Value of the voyage

LIHUE — Steve Soltysik says watching keiki get excited about building their own model wa’a has been the most rewarding part of his 46-year teaching career.

“I enjoy being able to connect the joy of learning with Hawaiian culture,” he said.

Soltysik, who has lived on Kauai for 30 years, sailed on the Hokulea, an ancient Hawaiian deep sea voyaging canoe in 1996. Last year, he sailed on the Gershon II, an escort boat for the Hokulea, from Brazil to the American Virgin Islands.

“I feel so fortunate and honored to be involved with the Worldwide Voyage of the Hokulea,” he said.

The Worldwide Voyage of the Hokulea began in 2013 with a voyage of the Hawaiian Islands. Since then, the ship has gone to Bali, South Africa, the Caribbean and the U.S. East Coast.

In addition to sailing on the Hokulea, Soltysik, a U.S. Coast Guard sea captain, uses his expertise to teach the upcoming generations about the history and traditions of Hokulea and wa’a, through the Keiki Wa’a Project.

For over three years, he has gone into fourth-grade classrooms around the island, teaching students about the canoe’s voyage.

He also guides students through assembling their own wa’a model, which is made out of 10 pre-cut pieces of reclaimed wood. Soltysik estimates he has made over 4,000 wa’as.

“I really believe in the values of the voyage — malama, lokahi and laulima — and this is a way to bring those values to the kids,” he said.

Of the values, Soltysik says malama is the most important.

“It’s about taking care of themselves and others,” he said. “I hope they learn malama and become good people.”

Building the wa’a model represents malama because it shows them how to care for something, Soltysik said.

“If they can take care of a canoe, they can take care of themselves,” he said. “That translates into taking care of their family.”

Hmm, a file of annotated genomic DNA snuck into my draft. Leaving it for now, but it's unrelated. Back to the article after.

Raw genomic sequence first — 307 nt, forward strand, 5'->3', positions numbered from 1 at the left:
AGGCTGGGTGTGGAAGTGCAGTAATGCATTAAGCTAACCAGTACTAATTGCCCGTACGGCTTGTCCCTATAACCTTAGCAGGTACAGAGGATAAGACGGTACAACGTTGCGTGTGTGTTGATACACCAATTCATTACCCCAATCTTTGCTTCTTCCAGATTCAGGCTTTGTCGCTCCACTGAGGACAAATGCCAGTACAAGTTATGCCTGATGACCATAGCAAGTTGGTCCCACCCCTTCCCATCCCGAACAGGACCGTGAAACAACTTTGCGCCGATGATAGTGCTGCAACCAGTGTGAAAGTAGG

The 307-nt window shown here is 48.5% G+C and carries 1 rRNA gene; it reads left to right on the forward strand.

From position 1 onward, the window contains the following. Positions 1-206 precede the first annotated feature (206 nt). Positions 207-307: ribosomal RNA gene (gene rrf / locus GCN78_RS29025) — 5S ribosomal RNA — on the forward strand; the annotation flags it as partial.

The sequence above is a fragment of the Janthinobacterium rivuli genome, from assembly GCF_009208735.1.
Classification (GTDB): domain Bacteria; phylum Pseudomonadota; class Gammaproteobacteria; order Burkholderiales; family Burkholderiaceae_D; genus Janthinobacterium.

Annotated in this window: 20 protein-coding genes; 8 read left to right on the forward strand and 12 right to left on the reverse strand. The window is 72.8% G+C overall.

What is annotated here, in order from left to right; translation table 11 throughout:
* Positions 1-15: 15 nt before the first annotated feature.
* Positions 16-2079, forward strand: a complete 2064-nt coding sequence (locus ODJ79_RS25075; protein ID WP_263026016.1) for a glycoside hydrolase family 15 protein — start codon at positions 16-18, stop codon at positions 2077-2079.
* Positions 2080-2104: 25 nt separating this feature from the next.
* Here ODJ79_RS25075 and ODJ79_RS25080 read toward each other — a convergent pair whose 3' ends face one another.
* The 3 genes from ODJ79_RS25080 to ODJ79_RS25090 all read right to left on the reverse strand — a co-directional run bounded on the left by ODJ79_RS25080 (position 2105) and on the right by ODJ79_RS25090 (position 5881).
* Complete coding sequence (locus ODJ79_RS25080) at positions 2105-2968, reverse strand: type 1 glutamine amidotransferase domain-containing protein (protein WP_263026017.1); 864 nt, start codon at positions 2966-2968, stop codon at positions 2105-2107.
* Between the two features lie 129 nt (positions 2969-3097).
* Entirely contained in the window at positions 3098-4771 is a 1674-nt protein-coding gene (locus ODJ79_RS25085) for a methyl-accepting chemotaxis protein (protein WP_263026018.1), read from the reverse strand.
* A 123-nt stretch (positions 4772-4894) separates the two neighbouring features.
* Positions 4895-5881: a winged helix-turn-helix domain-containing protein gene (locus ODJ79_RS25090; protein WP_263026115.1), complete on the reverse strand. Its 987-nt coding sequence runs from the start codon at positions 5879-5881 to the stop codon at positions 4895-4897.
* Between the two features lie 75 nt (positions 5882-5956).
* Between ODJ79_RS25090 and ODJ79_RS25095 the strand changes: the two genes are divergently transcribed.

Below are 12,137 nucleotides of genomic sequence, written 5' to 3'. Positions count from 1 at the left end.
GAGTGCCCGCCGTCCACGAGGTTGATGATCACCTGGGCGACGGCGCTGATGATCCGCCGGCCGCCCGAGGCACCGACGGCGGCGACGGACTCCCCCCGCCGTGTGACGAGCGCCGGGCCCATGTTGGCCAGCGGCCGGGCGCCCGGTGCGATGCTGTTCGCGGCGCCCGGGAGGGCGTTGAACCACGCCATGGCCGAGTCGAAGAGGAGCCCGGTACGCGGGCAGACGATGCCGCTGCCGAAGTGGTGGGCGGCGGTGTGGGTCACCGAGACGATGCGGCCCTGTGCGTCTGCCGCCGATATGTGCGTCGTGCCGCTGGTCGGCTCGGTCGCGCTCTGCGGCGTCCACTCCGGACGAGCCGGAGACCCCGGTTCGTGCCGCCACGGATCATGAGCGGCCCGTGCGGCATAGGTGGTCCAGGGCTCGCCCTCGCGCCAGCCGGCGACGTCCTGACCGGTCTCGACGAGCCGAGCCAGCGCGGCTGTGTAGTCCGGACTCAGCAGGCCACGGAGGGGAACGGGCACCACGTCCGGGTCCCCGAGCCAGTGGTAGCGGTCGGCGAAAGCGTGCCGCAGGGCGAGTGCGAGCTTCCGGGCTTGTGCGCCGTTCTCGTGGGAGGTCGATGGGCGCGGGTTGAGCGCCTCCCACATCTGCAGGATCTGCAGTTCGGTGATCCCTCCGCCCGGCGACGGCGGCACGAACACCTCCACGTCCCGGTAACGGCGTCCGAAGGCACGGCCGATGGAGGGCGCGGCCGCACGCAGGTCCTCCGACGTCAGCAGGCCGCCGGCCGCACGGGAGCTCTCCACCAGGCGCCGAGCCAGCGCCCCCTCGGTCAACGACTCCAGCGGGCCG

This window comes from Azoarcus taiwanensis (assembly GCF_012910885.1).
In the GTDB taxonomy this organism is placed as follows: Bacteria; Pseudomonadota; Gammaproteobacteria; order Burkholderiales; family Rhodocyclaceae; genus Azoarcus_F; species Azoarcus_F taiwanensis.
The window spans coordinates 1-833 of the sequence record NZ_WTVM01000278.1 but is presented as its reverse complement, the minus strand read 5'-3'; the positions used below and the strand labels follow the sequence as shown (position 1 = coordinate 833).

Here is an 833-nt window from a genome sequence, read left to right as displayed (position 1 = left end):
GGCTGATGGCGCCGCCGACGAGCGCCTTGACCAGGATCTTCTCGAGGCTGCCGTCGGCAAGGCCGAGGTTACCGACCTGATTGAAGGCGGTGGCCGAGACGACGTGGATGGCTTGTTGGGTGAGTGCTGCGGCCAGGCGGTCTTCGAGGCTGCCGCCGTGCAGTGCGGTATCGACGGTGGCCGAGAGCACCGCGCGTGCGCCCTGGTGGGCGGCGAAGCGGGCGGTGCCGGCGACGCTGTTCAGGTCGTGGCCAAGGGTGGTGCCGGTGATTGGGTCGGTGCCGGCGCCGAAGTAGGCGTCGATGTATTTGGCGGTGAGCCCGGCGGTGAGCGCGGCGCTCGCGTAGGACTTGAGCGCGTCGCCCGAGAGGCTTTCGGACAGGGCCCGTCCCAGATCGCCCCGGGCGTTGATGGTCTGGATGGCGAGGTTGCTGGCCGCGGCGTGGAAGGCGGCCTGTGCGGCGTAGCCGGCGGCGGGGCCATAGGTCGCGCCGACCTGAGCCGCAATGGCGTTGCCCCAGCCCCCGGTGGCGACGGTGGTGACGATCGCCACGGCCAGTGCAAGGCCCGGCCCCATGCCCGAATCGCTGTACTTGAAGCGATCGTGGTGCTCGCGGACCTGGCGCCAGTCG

Soltysik was at Wilcox Elementary School Thursday and Friday, giving a presentation to the six fourth-grade classes.

He focuses on fourth grade because part of the year’s curriculum is Hawaiian culture, values and history.

“My goal is to reach every fourth-grade classroom on the island every year,” he said.

At the end of the presentation, the students are given the chance to float their wa’as in a pool.

On Friday, Zaiah Michael, a fourth grader at Wilcox Elementary, was excited to see if her wa’a floated.

“I can’t wait to float it,” she said. “Hopefully it does.”

Blaze Arzadon was also excited to watch his waa take off.

“I want to see if I can make it do a black-flip,” he said.

Once the wa’as are constructed, it’s up to the teachers what they want to do with them, Soltysik said.

“It’s something tangible that can be used in other subjects,” he said. “This project is like a hook to capture students’ interest.”

For example, teachers can use the dimensions of the wa’a for a math class, or use the wa’as to point to the country on a map the students will be learning next.

“It’s like a launchpad,” he said.

The reclaimed wood used to make the wa’as is donated from Home Depot and other companies. The wood is then cut into the right pieces by Kauai Community Correctional Center inmates, Soltysik said.

“For a lot of the inmates, this is the first time they get do so something of value, which is important,” he said. “I’ve seen some inmates really get into it, especially if they have children of their own.”

Because of the time and labor donations, the total cost of the project is a couple pennies, he said.

Asia Balbin, another fourth grader, said Friday she enjoyed the class.

“It was really educational,” she said. “I was surprised to learn the Hokulea sailed to New Zealand and Japan.”

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